Transcend
      Zalman

        • ew
        • 9 years ago

        None of those companies make hard drives and most of them only assemble solid state drives.

          • just brew it!
          • 9 years ago

          Or slap their nameplate on a SSD manufactured by someone else.

          • dmjifn
          • 9 years ago

          Sounds like you got his point, then. 🙂

          • jdaven
          • 9 years ago

          I took all those names directly from the Newegg Power Search for SSD. These companies are the final names on the product packaging therefore they are HDD manufacturers just like Seagate and WD.

            • ew
            • 9 years ago

            Ok, I didn’t realize SSDs and HDDs were the same thing.

            • jdaven
            • 9 years ago

            How does an OS tell the difference between an HDD and SSD? Oh that’s right it doesn’t.

            • just brew it!
            • 9 years ago

            You still haven’t addressed the point that many of the brands you listed aren’t manufacturers, they are just putting their name on products manufactured by someone else.

            WD and Seagate both manufacture their own products.

            • jdaven
            • 9 years ago

            All manufacturers use components from other sources. WD and Seagate could outsource metal machined parts, controller chips, all the way down to label printing and the SATA connector. Do you really think that WD and Seagate pour their own plastic molds? Not likely.

            In the end, most companies assemble their products using a combination of labor from internal and external sources. Only when you get down to a discrete part like a screw, maybe an IC, can you say a company manufacturers the whole product. HDDs are assemblies as well as SSDs. I have no idea how much of the total assembly is manufactured in house. I’m guessing neither do you and you were assuming that Seagate and WD make the entire HDD from the ground up including every part.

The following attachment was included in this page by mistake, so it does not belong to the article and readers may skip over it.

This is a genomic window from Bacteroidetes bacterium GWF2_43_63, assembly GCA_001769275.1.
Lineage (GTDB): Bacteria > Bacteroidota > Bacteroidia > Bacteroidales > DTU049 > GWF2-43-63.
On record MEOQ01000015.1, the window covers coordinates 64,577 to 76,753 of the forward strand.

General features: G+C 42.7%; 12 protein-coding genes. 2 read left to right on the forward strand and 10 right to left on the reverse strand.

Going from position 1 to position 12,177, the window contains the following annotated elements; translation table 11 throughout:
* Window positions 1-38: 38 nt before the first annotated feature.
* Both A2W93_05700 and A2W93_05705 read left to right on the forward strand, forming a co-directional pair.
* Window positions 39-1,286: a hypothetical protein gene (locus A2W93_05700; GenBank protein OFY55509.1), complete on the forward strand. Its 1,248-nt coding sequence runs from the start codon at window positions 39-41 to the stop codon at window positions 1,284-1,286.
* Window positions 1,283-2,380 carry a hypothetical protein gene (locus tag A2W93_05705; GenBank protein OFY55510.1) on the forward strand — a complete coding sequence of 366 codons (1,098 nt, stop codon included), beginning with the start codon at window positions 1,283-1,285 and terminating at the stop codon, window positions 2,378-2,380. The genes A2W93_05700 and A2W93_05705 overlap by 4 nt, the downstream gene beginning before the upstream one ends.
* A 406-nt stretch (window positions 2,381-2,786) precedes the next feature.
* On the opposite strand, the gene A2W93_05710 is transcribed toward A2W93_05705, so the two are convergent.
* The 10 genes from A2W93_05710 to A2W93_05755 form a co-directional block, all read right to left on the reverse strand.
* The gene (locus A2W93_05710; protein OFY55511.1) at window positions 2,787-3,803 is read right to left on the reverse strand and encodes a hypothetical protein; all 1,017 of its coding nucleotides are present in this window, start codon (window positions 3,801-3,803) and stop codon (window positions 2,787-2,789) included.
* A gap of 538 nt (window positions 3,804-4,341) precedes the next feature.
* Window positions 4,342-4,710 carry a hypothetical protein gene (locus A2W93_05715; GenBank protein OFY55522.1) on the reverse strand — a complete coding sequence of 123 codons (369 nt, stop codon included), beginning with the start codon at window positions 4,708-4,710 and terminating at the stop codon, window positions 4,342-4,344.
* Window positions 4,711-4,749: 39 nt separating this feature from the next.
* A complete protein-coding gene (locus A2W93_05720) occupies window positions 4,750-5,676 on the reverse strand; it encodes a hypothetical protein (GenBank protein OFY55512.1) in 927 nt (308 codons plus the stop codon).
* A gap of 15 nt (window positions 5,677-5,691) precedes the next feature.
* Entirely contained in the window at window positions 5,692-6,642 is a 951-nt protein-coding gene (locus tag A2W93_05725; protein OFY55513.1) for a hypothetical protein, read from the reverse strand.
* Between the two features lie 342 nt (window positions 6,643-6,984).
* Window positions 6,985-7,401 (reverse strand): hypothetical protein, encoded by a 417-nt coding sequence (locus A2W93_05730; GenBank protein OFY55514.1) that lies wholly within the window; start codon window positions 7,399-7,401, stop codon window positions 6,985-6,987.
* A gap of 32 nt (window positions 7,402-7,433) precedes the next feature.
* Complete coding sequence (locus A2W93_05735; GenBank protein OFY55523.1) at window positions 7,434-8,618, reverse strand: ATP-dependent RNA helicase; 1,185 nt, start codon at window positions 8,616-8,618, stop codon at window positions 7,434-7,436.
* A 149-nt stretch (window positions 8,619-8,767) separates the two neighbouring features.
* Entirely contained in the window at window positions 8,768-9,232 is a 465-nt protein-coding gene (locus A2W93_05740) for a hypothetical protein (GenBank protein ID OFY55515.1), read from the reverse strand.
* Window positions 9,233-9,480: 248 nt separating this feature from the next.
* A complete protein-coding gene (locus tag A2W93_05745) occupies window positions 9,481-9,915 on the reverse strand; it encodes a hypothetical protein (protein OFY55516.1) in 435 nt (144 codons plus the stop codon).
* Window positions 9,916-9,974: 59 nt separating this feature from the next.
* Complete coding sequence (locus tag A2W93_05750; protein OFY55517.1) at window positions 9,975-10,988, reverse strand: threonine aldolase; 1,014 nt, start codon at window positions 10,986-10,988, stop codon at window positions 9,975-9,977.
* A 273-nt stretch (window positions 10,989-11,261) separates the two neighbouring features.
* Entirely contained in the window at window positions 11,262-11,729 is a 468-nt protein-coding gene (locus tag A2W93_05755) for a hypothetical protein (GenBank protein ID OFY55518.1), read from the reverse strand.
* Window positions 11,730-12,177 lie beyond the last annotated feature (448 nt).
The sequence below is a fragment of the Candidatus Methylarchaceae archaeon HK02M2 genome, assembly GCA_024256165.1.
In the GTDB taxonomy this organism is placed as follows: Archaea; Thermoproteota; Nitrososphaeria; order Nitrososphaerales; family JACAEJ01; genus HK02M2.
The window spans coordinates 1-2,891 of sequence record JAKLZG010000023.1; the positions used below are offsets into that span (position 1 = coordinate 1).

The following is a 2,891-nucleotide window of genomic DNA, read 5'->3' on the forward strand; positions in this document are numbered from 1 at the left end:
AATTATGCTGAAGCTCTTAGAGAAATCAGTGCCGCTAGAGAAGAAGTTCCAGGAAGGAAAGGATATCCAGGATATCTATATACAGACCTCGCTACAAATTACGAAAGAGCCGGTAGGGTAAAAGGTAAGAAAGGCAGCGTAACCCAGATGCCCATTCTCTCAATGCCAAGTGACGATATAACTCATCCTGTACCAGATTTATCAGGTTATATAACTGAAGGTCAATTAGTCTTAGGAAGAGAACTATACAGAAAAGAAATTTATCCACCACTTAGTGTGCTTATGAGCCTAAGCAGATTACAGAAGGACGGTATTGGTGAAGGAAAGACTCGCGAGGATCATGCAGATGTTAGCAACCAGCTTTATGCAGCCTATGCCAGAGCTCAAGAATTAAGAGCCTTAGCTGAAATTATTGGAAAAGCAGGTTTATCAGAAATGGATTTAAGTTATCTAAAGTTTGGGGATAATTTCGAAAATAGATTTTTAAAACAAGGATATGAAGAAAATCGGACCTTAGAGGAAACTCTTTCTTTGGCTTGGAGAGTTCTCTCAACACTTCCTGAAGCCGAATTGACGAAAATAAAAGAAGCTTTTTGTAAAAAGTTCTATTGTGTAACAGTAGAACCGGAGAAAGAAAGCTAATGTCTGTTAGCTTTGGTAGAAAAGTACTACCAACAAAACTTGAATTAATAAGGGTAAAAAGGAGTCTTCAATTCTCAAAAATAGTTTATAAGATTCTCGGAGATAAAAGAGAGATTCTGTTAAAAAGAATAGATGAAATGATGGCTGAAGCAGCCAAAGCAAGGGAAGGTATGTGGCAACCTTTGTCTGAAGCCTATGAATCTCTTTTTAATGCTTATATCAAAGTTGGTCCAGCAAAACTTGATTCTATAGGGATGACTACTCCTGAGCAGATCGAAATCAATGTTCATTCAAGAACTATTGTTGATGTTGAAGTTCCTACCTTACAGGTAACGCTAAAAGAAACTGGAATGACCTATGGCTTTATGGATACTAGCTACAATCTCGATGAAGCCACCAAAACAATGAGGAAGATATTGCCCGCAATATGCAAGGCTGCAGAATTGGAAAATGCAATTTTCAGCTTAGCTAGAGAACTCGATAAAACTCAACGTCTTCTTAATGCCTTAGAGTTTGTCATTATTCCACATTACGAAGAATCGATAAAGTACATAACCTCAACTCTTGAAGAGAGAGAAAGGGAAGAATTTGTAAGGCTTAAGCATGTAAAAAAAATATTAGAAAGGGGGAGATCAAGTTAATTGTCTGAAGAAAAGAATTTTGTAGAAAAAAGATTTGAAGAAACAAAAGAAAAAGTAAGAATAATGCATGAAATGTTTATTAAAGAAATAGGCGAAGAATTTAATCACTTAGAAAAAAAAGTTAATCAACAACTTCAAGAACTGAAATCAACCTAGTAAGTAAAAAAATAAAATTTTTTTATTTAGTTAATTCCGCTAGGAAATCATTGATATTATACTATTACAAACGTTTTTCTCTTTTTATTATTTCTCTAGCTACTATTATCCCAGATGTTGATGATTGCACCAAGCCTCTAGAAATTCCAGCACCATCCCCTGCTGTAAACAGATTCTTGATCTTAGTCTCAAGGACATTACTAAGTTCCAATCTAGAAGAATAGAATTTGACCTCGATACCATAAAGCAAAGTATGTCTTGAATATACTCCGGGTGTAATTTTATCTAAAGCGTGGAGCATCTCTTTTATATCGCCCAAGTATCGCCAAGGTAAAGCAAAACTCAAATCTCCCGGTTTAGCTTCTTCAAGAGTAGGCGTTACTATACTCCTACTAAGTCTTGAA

• Bauxite
            • 9 years ago

            Very few companies make the read/write heads and develop further advances (aka R&D) in the magnetic recording tech.

            None of them are on your list of ssd oems (and rebranders), not even intel.

            Your posts are way off *[

            • jdaven
            • 9 years ago

            Dude, I’m talking about an SSD and a HDD. They both can boot OSes and have programs and files on them. They both have SATA connectors. They both come in the same form factors (1.8″, 2.5″, 3.5″). THEY ARE BOTH STORAGE DRIVES FOR GOD’S SAKES!!!

            This is right on topic. The MBA uses only SSD now. In the past, it would have HDD. This is competition. Sony’s Vaio Z series only have SSDs. In the past, they would have been HDDs provided by Seagate, WD, etc.

            Are you guys freakin’ kidding me? Are you all saying that there is no overlap in markets between SSDs and HDDs? Seagate isn’t competing against OCZ? Soon all storage devices will be SSD and HDDs will be discontinued. So even if Samsung, Seagate, WD, Hitachi, etc. all became one company, they would have ZERO market share unless they start to sell SSDs.

            • just brew it!
            • 9 years ago

            My point is that WD/Seagate design and manufacture their own products. Yes, I realize they don’t physically manufacture most of the internal components in-house. But they own the IP (hardware and firmware) inherent in the design of the drive, and they do (at least) the final assembly and testing, using parts which may come from outside vendors, or from contractors who manufacture components to spec.

            Some — if not most — of the companies who have recently jumped into the SSD market do little more than slap a name plate on someone else’s reference design.

            • mcnabney
            • 9 years ago

            No, they are all SSD marketers.